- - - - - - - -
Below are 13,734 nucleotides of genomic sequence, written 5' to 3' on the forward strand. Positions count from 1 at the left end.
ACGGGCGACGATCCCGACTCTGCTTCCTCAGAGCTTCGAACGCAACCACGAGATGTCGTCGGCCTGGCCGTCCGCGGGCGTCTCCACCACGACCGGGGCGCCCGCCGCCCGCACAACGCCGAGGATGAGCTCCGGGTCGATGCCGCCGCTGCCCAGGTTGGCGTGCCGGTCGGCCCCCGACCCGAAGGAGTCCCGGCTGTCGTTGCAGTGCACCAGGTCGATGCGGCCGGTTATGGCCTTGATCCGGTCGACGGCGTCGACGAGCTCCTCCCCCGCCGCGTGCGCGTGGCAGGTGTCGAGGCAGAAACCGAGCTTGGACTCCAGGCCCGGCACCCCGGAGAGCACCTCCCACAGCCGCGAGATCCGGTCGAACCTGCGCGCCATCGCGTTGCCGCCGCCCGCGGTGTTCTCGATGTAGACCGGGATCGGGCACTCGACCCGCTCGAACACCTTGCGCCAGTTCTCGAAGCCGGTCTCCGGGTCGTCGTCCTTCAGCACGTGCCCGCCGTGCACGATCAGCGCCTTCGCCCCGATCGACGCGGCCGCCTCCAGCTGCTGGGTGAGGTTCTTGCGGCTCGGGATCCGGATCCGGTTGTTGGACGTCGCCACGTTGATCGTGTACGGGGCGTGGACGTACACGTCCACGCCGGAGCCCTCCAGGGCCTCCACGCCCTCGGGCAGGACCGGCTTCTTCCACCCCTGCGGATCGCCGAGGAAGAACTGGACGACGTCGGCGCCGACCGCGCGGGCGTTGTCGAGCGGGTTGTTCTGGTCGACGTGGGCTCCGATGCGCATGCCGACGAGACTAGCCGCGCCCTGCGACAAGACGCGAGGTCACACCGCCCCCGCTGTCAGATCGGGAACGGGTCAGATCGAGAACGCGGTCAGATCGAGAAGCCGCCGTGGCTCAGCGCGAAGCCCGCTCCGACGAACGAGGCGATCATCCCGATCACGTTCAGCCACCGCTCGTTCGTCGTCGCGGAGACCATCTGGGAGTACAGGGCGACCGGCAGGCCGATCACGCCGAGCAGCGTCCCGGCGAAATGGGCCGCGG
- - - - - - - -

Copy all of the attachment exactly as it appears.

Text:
Below are 13,734 nucleotides of genomic sequence, written 5' to 3' on the forward strand. Positions count from 1 at the left end.
ACGGGCGACGATCCCGACTCTGCTTCCTCAGAGCTTCGAACGCAACCACGAGATGTCGTCGGCCTGGCCGTCCGCGGGCGTCTCCACCACGACCGGGGCGCCCGCCGCCCGCACAACGCCGAGGATGAGCTCCGGGTCGATGCCGCCGCTGCCCAGGTTGGCGTGCCGGTCGGCCCCCGACCCGAAGGAGTCCCGGCTGTCGTTGCAGTGCACCAGGTCGATGCGGCCGGTTATGGCCTTGATCCGGTCGACGGCGTCGACGAGCTCCTCCCCCGCCGCGTGCGCGTGGCAGGTGTCGAGGCAGAAACCGAGCTTGGACTCCAGGCCCGGCACCCCGGAGAGCACCTCCCACAGCCGCGAGATCCGGTCGAACCTGCGCGCCATCGCGTTGCCGCCGCCCGCGGTGTTCTCGATGTAGACCGGGATCGGGCACTCGACCCGCTCGAACACCTTGCGCCAGTTCTCGAAGCCGGTCTCCGGGTCGTCGTCCTTCAGCACGTGCCCGCCGTGCACGATCAGCGCCTTCGCCCCGATCGACGCGGCCGCCTCCAGCTGCTGGGTGAGGTTCTTGCGGCTCGGGATCCGGATCCGGTTGTTGGACGTCGCCACGTTGATCGTGTACGGGGCGTGGACGTACACGTCCACGCCGGAGCCCTCCAGGGCCTCCACGCCCTCGGGCAGGACCGGCTTCTTCCACCCCTGCGGATCGCCGAGGAAGAACTGGACGACGTCGGCGCCGACCGCGCGGGCGTTGTCGAGCGGGTTGTTCTGGTCGACGTGGGCTCCGATGCGCATGCCGACGAGACTAGCCGCGCCCTGCGACAAGACGCGAGGTCACACCGCCCCCGCTGTCAGATCGGGAACGGGTCAGATCGAGAACGCGGTCAGATCGAGAAGCCGCCGTGGCTCAGCGCGAAGCCCGCTCCGACGAACGAGGCGATCATCCCGATCACGTTCAGCCACCGCTCGTTCGTCGTCGCGGAGACCATCTGGGAGTACAGGGCGACCGGCAGGCCGATCACGCCGAGCAGCGTCCCGGCGAAATGGGCCGCGG